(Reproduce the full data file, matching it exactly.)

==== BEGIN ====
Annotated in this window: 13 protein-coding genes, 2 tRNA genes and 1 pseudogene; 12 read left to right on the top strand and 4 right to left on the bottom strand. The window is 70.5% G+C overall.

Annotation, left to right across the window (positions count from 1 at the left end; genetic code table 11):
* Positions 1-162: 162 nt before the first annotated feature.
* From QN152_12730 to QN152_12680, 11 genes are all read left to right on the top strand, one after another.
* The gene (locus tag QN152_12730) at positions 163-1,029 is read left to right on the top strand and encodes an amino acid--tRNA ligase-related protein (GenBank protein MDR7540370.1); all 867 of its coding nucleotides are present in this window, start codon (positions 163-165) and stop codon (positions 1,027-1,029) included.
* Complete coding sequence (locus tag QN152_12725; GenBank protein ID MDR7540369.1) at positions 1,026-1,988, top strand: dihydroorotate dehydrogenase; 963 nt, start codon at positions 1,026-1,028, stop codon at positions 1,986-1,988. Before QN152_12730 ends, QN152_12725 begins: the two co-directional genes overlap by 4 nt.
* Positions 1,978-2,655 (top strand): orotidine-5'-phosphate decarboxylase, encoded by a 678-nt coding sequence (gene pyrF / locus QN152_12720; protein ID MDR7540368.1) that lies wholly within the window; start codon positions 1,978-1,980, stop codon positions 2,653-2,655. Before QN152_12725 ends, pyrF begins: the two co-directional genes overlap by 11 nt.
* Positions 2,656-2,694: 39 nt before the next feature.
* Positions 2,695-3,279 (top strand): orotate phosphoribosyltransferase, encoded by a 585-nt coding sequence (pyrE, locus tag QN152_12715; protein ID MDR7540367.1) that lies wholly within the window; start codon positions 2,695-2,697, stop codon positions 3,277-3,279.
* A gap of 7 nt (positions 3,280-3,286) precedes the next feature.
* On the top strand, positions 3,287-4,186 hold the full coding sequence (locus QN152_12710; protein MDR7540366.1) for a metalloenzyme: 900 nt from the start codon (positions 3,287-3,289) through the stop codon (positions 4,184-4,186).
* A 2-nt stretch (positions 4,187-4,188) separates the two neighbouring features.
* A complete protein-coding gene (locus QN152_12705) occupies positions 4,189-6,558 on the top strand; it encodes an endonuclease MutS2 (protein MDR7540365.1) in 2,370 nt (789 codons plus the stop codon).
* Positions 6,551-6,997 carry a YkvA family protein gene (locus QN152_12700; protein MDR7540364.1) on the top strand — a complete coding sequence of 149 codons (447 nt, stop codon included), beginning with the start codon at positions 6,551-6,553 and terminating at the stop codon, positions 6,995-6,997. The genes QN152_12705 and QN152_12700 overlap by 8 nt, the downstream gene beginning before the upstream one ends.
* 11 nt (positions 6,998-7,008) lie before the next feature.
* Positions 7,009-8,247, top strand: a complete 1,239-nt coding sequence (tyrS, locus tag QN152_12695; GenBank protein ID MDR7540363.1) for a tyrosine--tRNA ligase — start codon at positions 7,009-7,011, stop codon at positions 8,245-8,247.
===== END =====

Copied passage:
Annotated in this window: 13 protein-coding genes, 2 tRNA genes and 1 pseudogene; 12 read left to right on the top strand and 4 right to left on the bottom strand. The window is 70.5% G+C overall.

Annotation, left to right across the window (positions count from 1 at the left end; genetic code table 11):
* Positions 1-162: 162 nt before the first annotated feature.
* From QN152_12730 to QN152_12680, 11 genes are all read left to right on the top strand, one after another.
* The gene (locus tag QN152_12730) at positions 163-1,029 is read left to right on the top strand and encodes an amino acid--tRNA ligase-related protein (GenBank protein MDR7540370.1); all 867 of its coding nucleotides are present in this window, start codon (positions 163-165) and stop codon (positions 1,027-1,029) included.
* Complete coding sequence (locus tag QN152_12725; GenBank protein ID MDR7540369.1) at positions 1,026-1,988, top strand: dihydroorotate dehydrogenase; 963 nt, start codon at positions 1,026-1,028, stop codon at positions 1,986-1,988. Before QN152_12730 ends, QN152_12725 begins: the two co-directional genes overlap by 4 nt.
* Positions 1,978-2,655 (top strand): orotidine-5'-phosphate decarboxylase, encoded by a 678-nt coding sequence (gene pyrF / locus QN152_12720; protein ID MDR7540368.1) that lies wholly within the window; start codon positions 1,978-1,980, stop codon positions 2,653-2,655. Before QN152_12725 ends, pyrF begins: the two co-directional genes overlap by 11 nt.
* Positions 2,656-2,694: 39 nt before the next feature.
* Positions 2,695-3,279 (top strand): orotate phosphoribosyltransferase, encoded by a 585-nt coding sequence (pyrE, locus tag QN152_12715; protein ID MDR7540367.1) that lies wholly within the window; start codon positions 2,695-2,697, stop codon positions 3,277-3,279.
* A gap of 7 nt (positions 3,280-3,286) precedes the next feature.
* On the top strand, positions 3,287-4,186 hold the full coding sequence (locus QN152_12710; protein MDR7540366.1) for a metalloenzyme: 900 nt from the start codon (positions 3,287-3,289) through the stop codon (positions 4,184-4,186).
* A 2-nt stretch (positions 4,187-4,188) separates the two neighbouring features.
* A complete protein-coding gene (locus QN152_12705) occupies positions 4,189-6,558 on the top strand; it encodes an endonuclease MutS2 (protein MDR7540365.1) in 2,370 nt (789 codons plus the stop codon).
* Positions 6,551-6,997 carry a YkvA family protein gene (locus QN152_12700; protein MDR7540364.1) on the top strand — a complete coding sequence of 149 codons (447 nt, stop codon included), beginning with the start codon at positions 6,551-6,553 and terminating at the stop codon, positions 6,995-6,997. The genes QN152_12705 and QN152_12700 overlap by 8 nt, the downstream gene beginning before the upstream one ends.
* 11 nt (positions 6,998-7,008) lie before the next feature.
* Positions 7,009-8,247, top strand: a complete 1,239-nt coding sequence (tyrS, locus tag QN152_12695; GenBank protein ID MDR7540363.1) for a tyrosine--tRNA ligase — start codon at positions 7,009-7,011, stop codon at positions 8,245-8,247.